report: Sinais Vitais, Florianópolis. Check-up Anual da Cidade, Relatório 2007 and it is the first
time a report like this is developed for a Brazilian city. For more information about Vital Signs see:;

social investment through different strategies” 18. A “Permanent Fund” has reached,
by now, the amount of US$ 13,823 or 4.05% of the total income in 2007.

IDIS – Institute for the Development of Social Investment19 which, since 1999,
started to develop a Community Philanthropy Organization [CPO] with the support
of Kellogg Foundation and the Inter-American Foundation. A CPO does not make
grants itself but establishes social nets to “identify community priorities and acts as
a broker and catalyst for bringing together community and individual resources in
conjunction with government money to tackle priority needs in their communities”.
Although, according to the community foundation Global Report, IDIS, through its
main leader, Marcos Kisil, has identified in a research paper that “the potential for
the development of community foundations has increased greatly in Brazil”, IDIS
believes that a “more supportive environment for philanthropy could be brought
about by studies and research which demonstrate the primary importance of
individual giving for community needs. Also, lobbying in the Congress for
community foundation-type organizations is a must”20.

The 2008 WINGS Global Report recognizes that interest in community foundations
has been growing for some time in Brazil. Besides the structured cases mentioned
in the report and, certainly, at least two more initial experiences among others, are
already starting and/or are contributing to the community foundation debate in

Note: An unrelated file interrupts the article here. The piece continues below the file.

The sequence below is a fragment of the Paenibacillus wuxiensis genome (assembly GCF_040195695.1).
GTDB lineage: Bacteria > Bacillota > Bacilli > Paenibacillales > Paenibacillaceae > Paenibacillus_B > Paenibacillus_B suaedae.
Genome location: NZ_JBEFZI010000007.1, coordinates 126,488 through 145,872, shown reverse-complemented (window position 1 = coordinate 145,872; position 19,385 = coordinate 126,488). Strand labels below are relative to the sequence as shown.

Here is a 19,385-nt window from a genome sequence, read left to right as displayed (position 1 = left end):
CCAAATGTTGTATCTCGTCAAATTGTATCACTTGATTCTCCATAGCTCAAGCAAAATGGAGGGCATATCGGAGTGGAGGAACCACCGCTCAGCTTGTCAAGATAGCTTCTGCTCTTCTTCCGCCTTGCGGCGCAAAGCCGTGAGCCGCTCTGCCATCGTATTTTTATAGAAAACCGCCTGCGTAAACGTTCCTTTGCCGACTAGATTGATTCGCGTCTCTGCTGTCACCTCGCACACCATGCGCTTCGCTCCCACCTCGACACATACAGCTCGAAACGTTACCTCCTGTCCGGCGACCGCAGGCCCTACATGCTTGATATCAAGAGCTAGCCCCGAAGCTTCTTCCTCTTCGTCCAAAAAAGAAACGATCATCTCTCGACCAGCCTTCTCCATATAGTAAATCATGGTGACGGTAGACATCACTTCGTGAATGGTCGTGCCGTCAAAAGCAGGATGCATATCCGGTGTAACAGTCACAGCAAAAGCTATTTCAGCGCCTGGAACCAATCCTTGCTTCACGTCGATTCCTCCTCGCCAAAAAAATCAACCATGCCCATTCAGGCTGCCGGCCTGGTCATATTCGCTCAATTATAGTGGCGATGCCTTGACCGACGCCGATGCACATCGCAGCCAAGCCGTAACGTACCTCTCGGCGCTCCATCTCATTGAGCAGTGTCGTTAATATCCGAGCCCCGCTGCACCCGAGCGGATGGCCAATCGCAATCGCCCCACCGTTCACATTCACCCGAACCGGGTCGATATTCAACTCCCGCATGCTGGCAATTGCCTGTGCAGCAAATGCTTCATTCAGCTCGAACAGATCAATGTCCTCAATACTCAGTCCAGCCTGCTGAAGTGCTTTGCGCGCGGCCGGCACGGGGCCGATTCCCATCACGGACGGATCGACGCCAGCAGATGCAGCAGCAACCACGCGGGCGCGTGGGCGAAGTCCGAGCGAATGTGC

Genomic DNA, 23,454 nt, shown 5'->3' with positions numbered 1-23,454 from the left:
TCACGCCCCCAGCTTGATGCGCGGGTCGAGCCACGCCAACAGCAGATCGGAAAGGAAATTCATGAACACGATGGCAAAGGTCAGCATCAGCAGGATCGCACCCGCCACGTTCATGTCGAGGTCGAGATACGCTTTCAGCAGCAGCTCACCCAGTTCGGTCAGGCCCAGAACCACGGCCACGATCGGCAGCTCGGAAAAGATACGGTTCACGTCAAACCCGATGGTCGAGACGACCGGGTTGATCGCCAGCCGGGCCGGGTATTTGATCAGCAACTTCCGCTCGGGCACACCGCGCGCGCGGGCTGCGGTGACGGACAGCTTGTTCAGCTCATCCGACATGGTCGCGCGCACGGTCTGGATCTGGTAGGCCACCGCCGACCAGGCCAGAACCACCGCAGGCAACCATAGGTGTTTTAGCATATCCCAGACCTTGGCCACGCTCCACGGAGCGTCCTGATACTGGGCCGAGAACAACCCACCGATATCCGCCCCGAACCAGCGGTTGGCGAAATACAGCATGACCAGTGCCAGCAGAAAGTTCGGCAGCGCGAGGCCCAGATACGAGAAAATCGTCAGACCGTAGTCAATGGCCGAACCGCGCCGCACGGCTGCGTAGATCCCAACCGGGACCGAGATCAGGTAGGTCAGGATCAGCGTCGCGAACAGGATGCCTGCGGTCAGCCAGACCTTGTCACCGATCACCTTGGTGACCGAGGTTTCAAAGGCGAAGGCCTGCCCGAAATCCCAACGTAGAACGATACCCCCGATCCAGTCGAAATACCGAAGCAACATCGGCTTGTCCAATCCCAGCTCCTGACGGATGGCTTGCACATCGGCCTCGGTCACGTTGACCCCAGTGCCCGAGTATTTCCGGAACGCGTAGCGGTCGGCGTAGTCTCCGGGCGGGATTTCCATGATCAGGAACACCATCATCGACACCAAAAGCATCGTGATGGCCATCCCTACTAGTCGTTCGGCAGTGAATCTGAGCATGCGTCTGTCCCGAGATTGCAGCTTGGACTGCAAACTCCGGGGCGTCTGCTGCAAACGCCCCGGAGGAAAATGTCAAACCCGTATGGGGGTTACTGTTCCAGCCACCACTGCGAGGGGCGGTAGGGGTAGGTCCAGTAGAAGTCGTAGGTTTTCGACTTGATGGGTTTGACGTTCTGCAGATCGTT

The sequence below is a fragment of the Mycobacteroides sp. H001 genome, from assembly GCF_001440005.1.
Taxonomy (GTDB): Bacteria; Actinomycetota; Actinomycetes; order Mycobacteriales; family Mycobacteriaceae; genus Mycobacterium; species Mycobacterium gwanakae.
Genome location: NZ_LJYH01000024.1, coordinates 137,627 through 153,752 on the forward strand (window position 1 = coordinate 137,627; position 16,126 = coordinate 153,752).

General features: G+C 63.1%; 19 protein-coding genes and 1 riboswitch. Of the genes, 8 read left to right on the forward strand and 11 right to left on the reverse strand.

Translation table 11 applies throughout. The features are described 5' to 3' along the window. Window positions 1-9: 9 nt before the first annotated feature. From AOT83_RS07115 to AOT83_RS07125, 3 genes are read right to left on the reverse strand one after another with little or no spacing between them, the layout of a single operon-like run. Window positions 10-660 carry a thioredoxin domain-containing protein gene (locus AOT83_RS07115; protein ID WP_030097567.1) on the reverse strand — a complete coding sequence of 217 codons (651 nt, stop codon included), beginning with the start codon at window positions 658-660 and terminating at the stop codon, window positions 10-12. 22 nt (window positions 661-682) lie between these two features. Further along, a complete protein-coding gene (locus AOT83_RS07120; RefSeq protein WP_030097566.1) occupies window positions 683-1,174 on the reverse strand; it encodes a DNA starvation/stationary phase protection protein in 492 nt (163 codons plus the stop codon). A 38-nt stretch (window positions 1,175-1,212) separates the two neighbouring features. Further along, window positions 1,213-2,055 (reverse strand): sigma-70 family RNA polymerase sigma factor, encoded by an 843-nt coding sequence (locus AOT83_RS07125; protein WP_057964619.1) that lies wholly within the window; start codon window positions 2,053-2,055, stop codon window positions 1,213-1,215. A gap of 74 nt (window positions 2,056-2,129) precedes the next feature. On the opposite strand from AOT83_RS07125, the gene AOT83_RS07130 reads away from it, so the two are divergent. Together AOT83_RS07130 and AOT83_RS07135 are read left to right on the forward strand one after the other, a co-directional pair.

Fundação Tide Setubal, a family-foundation led by Maria Alice Setubal, which

develops projects in the region of São Miguel in the East Zone of São Paulo,
engaging the surrounding community directly and actively. The objective is to
“contribute to local development in a sustainable way, through the strengthening of
institutions and the empowerment of community”21.

Fundação Comunitária Baixada Maranhense22, an organization generated by an

integrated pool of projects coordinated by the social organization CIP Jovem
Cidadão – Formação, Centro de Apoio à Educação Básica, in Northeast Brazil. Led
by Regina Cabral, it is developing a plan, with strategic support from Kellogg
Foundation, to, among other objectives, support productive small projects and to
strengthen their capacity to generate social development, through two kinds of
funds: a permanent community fund and a fund to support projects. The group is
presently organizing a seminar to generate a debate about community foundation
and the possibilities as well as juridical constraints for the legal bases for Instituto
Comunitário Baixada Maranhense.

Other experiences could be mentioned, in this case agreeing with Shannon St.
John, as previously mentioned, that they would not be formally recognized as a

WINGS – Worldwide Initiatives for Grantmaker Support. 2008 Community Foundation Global
Status Report., September 2008. p.90.
WINGS – Worldwide Initiatives for Grantmaker Support. 2008 Community Foundation Global
Status Report., September 2008 p.95. To find out more about individual donors and philanthropic